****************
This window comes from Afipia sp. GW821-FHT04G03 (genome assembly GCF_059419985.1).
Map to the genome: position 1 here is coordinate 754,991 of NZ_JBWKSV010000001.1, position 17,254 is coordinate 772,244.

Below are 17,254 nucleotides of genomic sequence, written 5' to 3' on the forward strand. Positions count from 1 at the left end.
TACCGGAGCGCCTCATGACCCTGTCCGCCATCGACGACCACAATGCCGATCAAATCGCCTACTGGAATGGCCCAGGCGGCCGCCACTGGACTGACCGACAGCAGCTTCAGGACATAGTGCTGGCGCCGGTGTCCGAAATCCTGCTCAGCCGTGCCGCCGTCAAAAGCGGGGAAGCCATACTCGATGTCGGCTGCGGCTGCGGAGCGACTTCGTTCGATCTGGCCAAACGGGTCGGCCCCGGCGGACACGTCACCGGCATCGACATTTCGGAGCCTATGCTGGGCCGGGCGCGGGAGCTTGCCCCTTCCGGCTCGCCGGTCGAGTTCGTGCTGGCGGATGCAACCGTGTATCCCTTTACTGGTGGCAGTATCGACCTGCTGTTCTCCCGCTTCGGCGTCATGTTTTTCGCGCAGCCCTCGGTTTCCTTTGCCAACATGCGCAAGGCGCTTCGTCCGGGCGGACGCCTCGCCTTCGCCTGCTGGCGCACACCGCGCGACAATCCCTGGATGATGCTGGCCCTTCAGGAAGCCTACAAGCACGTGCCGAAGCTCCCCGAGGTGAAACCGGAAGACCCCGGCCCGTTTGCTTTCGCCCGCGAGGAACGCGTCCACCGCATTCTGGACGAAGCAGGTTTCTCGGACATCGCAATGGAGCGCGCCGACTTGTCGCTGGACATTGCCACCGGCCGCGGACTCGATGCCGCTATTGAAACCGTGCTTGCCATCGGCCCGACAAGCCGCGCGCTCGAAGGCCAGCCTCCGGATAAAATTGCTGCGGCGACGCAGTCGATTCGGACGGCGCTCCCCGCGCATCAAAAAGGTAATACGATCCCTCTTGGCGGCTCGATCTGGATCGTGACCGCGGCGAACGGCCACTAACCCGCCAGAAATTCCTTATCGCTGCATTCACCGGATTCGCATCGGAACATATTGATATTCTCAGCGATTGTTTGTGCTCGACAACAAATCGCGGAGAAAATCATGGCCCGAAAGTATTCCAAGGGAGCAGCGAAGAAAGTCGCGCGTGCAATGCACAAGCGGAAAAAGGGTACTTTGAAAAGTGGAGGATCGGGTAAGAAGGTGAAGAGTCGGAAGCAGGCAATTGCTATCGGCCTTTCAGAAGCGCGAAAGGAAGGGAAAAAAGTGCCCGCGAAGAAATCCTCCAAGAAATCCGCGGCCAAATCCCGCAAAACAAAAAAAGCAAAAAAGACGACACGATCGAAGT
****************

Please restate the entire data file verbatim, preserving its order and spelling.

This window comes from Afipia sp. GW821-FHT04G03 (genome assembly GCF_059419985.1).
Map to the genome: position 1 here is coordinate 754,991 of NZ_JBWKSV010000001.1, position 17,254 is coordinate 772,244.

Below are 17,254 nucleotides of genomic sequence, written 5' to 3' on the forward strand. Positions count from 1 at the left end.
TACCGGAGCGCCTCATGACCCTGTCCGCCATCGACGACCACAATGCCGATCAAATCGCCTACTGGAATGGCCCAGGCGGCCGCCACTGGACTGACCGACAGCAGCTTCAGGACATAGTGCTGGCGCCGGTGTCCGAAATCCTGCTCAGCCGTGCCGCCGTCAAAAGCGGGGAAGCCATACTCGATGTCGGCTGCGGCTGCGGAGCGACTTCGTTCGATCTGGCCAAACGGGTCGGCCCCGGCGGACACGTCACCGGCATCGACATTTCGGAGCCTATGCTGGGCCGGGCGCGGGAGCTTGCCCCTTCCGGCTCGCCGGTCGAGTTCGTGCTGGCGGATGCAACCGTGTATCCCTTTACTGGTGGCAGTATCGACCTGCTGTTCTCCCGCTTCGGCGTCATGTTTTTCGCGCAGCCCTCGGTTTCCTTTGCCAACATGCGCAAGGCGCTTCGTCCGGGCGGACGCCTCGCCTTCGCCTGCTGGCGCACACCGCGCGACAATCCCTGGATGATGCTGGCCCTTCAGGAAGCCTACAAGCACGTGCCGAAGCTCCCCGAGGTGAAACCGGAAGACCCCGGCCCGTTTGCTTTCGCCCGCGAGGAACGCGTCCACCGCATTCTGGACGAAGCAGGTTTCTCGGACATCGCAATGGAGCGCGCCGACTTGTCGCTGGACATTGCCACCGGCCGCGGACTCGATGCCGCTATTGAAACCGTGCTTGCCATCGGCCCGACAAGCCGCGCGCTCGAAGGCCAGCCTCCGGATAAAATTGCTGCGGCGACGCAGTCGATTCGGACGGCGCTCCCCGCGCATCAAAAAGGTAATACGATCCCTCTTGGCGGCTCGATCTGGATCGTGACCGCGGCGAACGGCCACTAACCCGCCAGAAATTCCTTATCGCTGCATTCACCGGATTCGCATCGGAACATATTGATATTCTCAGCGATTGTTTGTGCTCGACAACAAATCGCGGAGAAAATCATGGCCCGAAAGTATTCCAAGGGAGCAGCGAAGAAAGTCGCGCGTGCAATGCACAAGCGGAAAAAGGGTACTTTGAAAAGTGGAGGATCGGGTAAGAAGGTGAAGAGTCGGAAGCAGGCAATTGCTATCGGCCTTTCAGAAGCGCGAAAGGAAGGGAAAAAAGTGCCCGCGAAGAAATCCTCCAAGAAATCCGCGGCCAAATCCCGCAAAACAAAAAAAGCAAAAAAGACGACACGATCGAAGT